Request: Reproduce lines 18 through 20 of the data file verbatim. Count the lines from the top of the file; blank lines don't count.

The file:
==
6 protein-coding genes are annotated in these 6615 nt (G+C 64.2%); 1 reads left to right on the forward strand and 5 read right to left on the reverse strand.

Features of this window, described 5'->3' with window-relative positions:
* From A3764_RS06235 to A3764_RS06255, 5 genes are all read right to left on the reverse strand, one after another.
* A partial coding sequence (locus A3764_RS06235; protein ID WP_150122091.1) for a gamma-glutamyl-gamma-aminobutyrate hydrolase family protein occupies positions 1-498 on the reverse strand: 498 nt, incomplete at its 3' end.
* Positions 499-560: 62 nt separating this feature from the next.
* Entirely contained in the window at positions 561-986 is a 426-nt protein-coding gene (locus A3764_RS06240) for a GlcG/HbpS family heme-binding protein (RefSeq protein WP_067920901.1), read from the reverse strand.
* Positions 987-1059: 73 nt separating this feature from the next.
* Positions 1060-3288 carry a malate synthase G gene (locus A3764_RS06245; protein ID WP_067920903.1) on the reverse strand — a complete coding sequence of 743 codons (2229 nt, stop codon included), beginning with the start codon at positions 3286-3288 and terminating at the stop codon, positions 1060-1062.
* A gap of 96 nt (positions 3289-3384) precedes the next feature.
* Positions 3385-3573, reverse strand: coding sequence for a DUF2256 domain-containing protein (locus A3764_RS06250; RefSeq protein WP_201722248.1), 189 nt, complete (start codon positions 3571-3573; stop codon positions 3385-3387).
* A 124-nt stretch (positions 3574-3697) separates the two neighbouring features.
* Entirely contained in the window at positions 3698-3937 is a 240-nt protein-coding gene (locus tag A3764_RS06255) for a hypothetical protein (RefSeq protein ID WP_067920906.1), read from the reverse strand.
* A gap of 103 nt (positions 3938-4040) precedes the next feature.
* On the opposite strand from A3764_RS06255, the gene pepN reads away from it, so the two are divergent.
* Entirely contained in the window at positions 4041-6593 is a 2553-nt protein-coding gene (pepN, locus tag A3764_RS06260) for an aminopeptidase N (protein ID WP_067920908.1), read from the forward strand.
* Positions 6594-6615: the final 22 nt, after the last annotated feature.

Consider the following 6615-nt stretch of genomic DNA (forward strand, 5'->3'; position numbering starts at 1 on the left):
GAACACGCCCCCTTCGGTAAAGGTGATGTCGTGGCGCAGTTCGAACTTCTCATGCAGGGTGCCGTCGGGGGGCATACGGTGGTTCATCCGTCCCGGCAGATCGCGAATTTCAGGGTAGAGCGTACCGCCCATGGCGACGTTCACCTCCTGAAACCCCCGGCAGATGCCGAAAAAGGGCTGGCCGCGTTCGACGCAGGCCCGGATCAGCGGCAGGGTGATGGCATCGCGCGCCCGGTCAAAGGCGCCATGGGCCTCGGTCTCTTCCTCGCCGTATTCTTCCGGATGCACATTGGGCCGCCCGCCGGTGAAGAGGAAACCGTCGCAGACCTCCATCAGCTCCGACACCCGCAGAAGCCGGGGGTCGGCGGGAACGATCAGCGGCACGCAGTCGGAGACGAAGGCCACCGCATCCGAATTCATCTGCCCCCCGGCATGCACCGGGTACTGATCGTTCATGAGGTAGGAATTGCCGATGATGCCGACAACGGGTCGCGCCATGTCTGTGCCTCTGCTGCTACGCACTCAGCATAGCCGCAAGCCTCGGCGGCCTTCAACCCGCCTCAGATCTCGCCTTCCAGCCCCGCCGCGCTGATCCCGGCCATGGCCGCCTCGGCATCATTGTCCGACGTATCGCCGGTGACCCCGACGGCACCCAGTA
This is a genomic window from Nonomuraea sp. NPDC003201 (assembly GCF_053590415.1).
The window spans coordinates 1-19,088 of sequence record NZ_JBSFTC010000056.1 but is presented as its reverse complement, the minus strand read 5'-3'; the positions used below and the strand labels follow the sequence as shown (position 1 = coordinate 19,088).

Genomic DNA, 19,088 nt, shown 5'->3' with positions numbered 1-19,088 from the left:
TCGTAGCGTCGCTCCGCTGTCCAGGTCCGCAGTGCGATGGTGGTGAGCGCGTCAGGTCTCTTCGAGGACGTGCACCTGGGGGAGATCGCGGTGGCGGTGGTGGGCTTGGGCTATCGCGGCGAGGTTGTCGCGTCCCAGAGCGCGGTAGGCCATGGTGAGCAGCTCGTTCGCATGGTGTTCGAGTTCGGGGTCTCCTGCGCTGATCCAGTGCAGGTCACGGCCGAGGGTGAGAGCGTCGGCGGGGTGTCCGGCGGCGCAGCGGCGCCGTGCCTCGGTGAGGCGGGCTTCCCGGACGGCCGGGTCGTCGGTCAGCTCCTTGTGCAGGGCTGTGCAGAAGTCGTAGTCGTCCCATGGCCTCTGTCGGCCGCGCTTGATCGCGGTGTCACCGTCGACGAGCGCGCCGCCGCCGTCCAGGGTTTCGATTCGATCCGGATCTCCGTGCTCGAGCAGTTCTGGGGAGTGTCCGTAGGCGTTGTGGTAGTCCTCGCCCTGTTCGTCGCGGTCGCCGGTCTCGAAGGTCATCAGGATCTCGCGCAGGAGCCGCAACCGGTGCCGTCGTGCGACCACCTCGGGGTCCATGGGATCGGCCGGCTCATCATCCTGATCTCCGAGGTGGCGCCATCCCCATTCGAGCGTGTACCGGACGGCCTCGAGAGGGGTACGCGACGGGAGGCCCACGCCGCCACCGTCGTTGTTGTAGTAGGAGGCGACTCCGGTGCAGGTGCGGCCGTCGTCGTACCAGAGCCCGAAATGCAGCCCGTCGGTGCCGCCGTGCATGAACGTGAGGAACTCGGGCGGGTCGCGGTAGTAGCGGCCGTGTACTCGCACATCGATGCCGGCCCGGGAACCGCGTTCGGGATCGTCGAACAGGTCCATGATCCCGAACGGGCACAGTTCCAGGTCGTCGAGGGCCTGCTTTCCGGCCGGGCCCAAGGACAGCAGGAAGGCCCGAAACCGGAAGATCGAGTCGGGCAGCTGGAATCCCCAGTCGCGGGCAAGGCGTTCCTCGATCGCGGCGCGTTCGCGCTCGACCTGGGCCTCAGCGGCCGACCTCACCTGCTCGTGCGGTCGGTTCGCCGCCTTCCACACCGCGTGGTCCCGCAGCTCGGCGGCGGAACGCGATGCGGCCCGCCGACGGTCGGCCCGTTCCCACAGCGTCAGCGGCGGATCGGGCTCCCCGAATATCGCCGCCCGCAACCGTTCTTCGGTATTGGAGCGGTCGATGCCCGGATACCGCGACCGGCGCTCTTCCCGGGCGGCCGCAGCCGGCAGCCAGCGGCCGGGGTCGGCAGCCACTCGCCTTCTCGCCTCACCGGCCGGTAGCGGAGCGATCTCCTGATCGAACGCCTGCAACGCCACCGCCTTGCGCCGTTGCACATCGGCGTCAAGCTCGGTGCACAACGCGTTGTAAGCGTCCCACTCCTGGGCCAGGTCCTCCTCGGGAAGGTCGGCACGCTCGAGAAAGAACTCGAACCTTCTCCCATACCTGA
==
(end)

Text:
GAACACGCCCCCTTCGGTAAAGGTGATGTCGTGGCGCAGTTCGAACTTCTCATGCAGGGTGCCGTCGGGGGGCATACGGTGGTTCATCCGTCCCGGCAGATCGCGAATTTCAGGGTAGAGCGTACCGCCCATGGCGACGTTCACCTCCTGAAACCCCCGGCAGATGCCGAAAAAGGGCTGGCCGCGTTCGACGCAGGCCCGGATCAGCGGCAGGGTGATGGCATCGCGCGCCCGGTCAAAGGCGCCATGGGCCTCGGTCTCTTCCTCGCCGTATTCTTCCGGATGCACATTGGGCCGCCCGCCGGTGAAGAGGAAACCGTCGCAGACCTCCATCAGCTCCGACACCCGCAGAAGCCGGGGGTCGGCGGGAACGATCAGCGGCACGCAGTCGGAGACGAAGGCCACCGCATCCGAATTCATCTGCCCCCCGGCATGCACCGGGTACTGATCGTTCATGAGGTAGGAATTGCCGATGATGCCGACAACGGGTCGCGCCATGTCTGTGCCTCTGCTGCTACGCACTCAGCATAGCCGCAAGCCTCGGCGGCCTTCAACCCGCCTCAGATCTCGCCTTCCAGCCCCGCCGCGCTGATCCCGGCCATGGCCGCCTCGGCATCATTGTCCGACGTATCGCCGGTGACCCCGACGGCACCCAGTA
This is a genomic window from Nonomuraea sp. NPDC003201 (assembly GCF_053590415.1).
The window spans coordinates 1-19,088 of sequence record NZ_JBSFTC010000056.1 but is presented as its reverse complement, the minus strand read 5'-3'; the positions used below and the strand labels follow the sequence as shown (position 1 = coordinate 19,088).